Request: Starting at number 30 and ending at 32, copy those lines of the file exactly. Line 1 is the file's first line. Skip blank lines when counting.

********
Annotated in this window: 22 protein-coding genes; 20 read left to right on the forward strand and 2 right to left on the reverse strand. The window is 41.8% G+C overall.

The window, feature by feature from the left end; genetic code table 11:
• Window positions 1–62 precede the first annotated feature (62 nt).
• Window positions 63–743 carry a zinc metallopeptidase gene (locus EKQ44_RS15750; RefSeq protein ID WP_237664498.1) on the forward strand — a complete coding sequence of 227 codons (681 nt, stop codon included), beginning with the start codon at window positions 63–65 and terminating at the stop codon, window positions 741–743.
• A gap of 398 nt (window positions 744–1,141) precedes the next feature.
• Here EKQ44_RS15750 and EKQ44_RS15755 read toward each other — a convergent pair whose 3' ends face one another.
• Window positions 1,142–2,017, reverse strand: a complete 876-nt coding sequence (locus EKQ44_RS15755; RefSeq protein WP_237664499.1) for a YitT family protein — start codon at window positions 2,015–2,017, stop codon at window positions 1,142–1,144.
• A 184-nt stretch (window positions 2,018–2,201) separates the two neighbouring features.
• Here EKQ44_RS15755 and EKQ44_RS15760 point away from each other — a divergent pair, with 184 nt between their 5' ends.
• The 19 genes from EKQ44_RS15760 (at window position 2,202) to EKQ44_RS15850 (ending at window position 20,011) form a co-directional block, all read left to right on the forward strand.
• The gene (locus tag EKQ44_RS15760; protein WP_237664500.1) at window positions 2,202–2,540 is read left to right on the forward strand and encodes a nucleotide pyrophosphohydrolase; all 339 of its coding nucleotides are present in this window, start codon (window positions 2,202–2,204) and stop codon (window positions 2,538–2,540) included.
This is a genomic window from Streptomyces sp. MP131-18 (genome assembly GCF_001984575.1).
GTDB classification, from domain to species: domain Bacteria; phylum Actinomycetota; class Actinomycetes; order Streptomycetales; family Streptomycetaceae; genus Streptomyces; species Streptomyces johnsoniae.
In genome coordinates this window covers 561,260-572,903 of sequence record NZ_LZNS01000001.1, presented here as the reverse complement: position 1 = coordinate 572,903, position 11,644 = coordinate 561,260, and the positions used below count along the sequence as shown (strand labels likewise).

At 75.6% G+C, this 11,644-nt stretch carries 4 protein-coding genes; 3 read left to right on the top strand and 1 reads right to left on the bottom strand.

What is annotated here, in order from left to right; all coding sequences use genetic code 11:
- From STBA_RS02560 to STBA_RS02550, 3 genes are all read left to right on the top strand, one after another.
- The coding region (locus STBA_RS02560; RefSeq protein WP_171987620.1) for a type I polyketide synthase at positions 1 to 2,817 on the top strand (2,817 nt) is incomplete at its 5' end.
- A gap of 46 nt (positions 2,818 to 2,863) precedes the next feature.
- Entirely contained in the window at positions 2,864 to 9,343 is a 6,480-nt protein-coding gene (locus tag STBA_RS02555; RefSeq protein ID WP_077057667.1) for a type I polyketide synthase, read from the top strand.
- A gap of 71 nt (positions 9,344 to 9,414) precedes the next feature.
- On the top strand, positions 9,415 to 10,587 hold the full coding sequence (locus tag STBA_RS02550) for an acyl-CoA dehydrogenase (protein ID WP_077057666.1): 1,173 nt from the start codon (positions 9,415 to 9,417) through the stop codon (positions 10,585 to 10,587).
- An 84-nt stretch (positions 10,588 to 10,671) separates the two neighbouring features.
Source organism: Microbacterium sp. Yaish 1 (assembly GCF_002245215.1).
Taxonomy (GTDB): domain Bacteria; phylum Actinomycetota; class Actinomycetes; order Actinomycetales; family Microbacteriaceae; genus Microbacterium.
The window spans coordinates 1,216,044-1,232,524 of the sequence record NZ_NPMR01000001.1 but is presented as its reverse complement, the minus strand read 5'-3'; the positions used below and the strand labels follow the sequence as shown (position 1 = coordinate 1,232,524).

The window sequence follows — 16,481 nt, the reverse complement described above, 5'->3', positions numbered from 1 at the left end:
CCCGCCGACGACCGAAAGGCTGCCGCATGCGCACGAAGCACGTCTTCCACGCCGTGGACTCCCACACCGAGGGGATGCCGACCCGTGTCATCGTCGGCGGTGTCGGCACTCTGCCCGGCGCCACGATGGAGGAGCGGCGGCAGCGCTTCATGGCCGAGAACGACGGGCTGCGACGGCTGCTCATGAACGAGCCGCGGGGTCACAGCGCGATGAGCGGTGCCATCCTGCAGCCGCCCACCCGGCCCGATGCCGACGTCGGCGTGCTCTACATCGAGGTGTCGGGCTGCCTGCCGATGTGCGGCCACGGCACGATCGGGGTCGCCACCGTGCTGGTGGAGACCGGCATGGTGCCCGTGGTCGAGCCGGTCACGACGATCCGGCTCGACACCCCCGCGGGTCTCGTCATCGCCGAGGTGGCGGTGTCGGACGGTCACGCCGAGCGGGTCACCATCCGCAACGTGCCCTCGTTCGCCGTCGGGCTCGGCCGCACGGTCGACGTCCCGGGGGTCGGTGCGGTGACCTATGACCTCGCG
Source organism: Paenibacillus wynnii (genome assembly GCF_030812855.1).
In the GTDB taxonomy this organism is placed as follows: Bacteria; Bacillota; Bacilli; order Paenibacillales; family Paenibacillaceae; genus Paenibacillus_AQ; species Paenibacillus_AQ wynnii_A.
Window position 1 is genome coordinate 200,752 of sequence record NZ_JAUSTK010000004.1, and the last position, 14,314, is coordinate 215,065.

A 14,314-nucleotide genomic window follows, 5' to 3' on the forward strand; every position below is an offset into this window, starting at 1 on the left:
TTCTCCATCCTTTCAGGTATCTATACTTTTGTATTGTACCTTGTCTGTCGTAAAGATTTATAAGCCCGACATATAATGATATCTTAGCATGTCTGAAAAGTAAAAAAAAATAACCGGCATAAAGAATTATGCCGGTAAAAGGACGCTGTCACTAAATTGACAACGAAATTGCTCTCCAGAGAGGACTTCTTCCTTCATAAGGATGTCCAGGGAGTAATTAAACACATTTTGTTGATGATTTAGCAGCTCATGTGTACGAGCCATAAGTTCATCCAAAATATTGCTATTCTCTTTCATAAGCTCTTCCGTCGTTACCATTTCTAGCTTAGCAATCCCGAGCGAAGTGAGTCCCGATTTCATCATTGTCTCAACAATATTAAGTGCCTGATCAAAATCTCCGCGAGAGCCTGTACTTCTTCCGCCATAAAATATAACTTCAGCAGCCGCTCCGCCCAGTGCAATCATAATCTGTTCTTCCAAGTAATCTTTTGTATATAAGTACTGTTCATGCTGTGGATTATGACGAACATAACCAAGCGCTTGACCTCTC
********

In the GTDB taxonomy this organism is placed as follows: Bacteria; Bacillota; Bacilli; order Paenibacillales; family Paenibacillaceae; genus Paenibacillus_AQ; species Paenibacillus_AQ wynnii_A.
Window position 1 is genome coordinate 200,752 of sequence record NZ_JAUSTK010000004.1, and the last position, 14,314, is coordinate 215,065.

A 14,314-nucleotide genomic window follows, 5' to 3' on the forward strand; every position below is an offset into this window, starting at 1 on the left: